Italian health authorities also authorize the use of the antiviral remdesivir for out-of-hospital patients.

The molnupiravir pill.

Italy has approved the use of antivirals molnupiravir and remdesivir in the treatment of patients with COVID-19 not hospitalized and with the mild to moderate disease of recent appearance, but with a high risk of worsening, reported today the Italian Drug Agency (AIFA).The decision of the AIFA Scientific Technical Commission, adopted on the 22nd, refers to patients “with concomitant clinical conditions that represent specific risk factors for developing severe COVID-19“Explains the organization in a statement that EFE collects.Molnupiravir, an oral antiviral authorized since November 2021 whose use is indicated in within 5 days of the onset of symptoms, with a treatment of 5 days duration, will be distributed by the Structure of the Commissioner of the Pandemic Emergency of the Regions as of January 4. For its prescription, the use of a monitoring record is foreseen that will be available online on the AIFA website, it is explained in the note.In the case of remdesivir, the European Medicines Agency (EMA) has recently approved an extension of indication for the treatment of patients at high risk of severe COVID-19 not subjected to oxygen therapy and can be used up to 7 days after the onset of symptoms, recalls the AIFA.“The duration of treatment, which consists of intravenous administration, is 3 days. Also for this new indication, the use of a follow-up record is planned ”, concludes the organization.Italy added another record of new infections since the beginning of the pandemic on Wednesday after accounting for 98,030 cases in the last 24 hours, while the number of deaths was 148. These figures raise the total data to 5.8 million infected since February 2020 and 137,091 deaths.

The WHO is optimistic about 2022

The omicron variant of the coronavirus is causing figures of daily infections that had not been seen in two years, close to the million global cases per day, although the World Health Organization (WHO) maintains the hope of ending the “acute phase” of the pandemic in the year that begins. ”I remain optimistic and I believe that 2022 may be the year in which we not only end the acute phase of the pandemic, but also build the path to better health security“, Highlighted today the director general of the WHO, Tedros Adhanom Ghebreyesus, in a press conference. From 22 to 26 December the barrier of the 900,000 daily cases of COVID-19, surpassing the previous record reached in April (894,000), while the omicron variant, more contagious than the delta, is becoming the dominant one in many countries. However, the number of global deaths remains in the current wave between 4,000 and 8,000 per dayFigures that have not increased with the emergence of the new variant and that are similar to those of the last three months.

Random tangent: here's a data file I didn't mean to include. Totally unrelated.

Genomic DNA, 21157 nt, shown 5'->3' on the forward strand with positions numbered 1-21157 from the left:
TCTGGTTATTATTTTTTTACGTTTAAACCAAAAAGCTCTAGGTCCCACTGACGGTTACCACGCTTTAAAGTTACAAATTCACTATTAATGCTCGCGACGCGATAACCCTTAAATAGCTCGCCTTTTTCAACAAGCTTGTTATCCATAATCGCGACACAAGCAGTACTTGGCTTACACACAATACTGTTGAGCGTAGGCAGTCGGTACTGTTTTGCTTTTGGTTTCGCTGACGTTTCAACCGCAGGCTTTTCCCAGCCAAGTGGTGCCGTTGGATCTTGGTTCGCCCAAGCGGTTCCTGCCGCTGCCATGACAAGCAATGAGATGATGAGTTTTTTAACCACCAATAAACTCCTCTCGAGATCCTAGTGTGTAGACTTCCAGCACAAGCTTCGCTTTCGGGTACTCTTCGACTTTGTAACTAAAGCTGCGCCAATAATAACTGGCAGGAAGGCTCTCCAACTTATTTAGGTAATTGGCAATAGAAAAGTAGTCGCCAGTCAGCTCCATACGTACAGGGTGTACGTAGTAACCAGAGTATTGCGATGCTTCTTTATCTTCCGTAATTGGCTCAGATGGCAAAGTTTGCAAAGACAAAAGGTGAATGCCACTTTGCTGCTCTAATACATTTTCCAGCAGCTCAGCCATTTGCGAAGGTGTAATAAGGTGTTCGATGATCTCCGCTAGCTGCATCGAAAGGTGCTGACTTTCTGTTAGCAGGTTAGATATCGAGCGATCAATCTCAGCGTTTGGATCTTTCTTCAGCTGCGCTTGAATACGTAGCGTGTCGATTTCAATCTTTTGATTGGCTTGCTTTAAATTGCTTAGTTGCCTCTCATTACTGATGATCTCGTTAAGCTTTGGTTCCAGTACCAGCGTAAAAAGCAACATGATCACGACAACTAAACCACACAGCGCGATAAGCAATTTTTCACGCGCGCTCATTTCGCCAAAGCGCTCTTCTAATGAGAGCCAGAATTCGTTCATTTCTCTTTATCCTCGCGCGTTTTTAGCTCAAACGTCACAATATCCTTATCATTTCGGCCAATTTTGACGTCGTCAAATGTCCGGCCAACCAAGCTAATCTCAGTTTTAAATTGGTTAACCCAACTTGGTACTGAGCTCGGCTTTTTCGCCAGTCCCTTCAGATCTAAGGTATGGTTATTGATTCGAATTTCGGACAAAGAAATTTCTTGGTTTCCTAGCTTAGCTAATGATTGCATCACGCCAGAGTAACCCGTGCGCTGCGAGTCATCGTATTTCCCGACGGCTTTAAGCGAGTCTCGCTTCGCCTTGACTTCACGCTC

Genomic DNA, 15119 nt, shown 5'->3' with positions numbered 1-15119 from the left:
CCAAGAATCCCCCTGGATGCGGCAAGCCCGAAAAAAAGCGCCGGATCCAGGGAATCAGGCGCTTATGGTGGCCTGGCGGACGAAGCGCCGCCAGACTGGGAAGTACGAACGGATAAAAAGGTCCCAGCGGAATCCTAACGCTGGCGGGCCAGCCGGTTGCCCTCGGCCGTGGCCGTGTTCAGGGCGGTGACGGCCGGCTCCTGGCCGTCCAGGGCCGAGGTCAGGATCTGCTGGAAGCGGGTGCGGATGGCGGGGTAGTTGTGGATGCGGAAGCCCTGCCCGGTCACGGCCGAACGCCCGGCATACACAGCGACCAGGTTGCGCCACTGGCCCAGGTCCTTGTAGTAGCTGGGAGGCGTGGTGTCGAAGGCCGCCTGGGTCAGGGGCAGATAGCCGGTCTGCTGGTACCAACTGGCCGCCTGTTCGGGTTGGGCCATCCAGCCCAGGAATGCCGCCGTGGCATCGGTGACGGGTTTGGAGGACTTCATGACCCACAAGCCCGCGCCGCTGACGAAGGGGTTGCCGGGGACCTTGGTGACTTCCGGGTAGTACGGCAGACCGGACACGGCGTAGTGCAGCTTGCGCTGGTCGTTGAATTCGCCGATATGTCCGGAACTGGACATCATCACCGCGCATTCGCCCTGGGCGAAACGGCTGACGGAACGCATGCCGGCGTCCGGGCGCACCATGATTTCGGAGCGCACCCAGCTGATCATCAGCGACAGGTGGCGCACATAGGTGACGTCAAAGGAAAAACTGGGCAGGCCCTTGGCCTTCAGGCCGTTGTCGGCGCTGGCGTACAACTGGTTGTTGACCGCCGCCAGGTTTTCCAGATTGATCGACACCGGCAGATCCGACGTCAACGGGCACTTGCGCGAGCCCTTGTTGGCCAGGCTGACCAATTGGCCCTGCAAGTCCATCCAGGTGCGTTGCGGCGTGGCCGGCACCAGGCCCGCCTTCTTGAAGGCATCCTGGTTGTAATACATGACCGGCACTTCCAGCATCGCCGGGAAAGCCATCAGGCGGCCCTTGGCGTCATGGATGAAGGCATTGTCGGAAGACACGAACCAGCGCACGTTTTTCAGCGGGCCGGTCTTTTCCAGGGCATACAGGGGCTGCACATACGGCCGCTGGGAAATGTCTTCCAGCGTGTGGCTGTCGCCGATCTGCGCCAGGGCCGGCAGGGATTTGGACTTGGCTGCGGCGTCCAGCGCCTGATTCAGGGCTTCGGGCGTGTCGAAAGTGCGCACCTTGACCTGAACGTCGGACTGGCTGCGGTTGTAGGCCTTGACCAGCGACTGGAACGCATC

South Africa breathes optimism

Another figure that invites some hope is the fact that last week the cases in South Africa, the country where the omicron variant was first detected, fell by around 30%, according to the data of the latest epidemiological report of the WHO. “We trust that the cases will fall in other countries as they have in South Africa,” said the director of Health Emergencies of the WHO, Mike Ryan, who also spoke He was optimistic for the next few months, provided that the race for a more equal distribution of vaccines continues. ”It is difficult for the virus to be completely eliminated, but it will possibly change to a lowest level transmission guideline, causing occasional outbreaks in unvaccinated populations ”, predicted the Irish expert. vaccine deliveryAlthough coronavirus cases have soared to record numbers in places like the United States or Western Europe, in many countries hospitalizations are not increasing at the same rate and health authorities debate whether shorten to about five days the quarantine period for mild or asymptomatic COVID positives.

Shorten insulation

A possibility that experts from the WHO considered plausible today, who pointed out that each country must act according to its epidemiological situation. “WHO recommends 14-day COVID-positive quarantines, although this period can be shortened in different situations “, underlined the WHO epidemiologist Abdi Mahamud.” The priority is contain transmission, but a balance must be found so that it does not affect especially societies and economies ”, he added. Ryan said early studies seem to indicate that the incubation period for COVID-19, which averages five to seven days, could go down with the omicron variant, which would also make it easier to shorten quarantines. WHO today warned that treatments with monoclonal antibodies, so far recommended in severe COVID-19 patients or at risk of hospitalization, are shown less effective to neutralize the omicron variant of the coronavirus In its new weekly epidemiological report, the WHO indicated that the other two treatments recommended by the body against the disease continue to be effective in critically ill patients, with corticosteroids and with interleukin 6 receptor antagonists.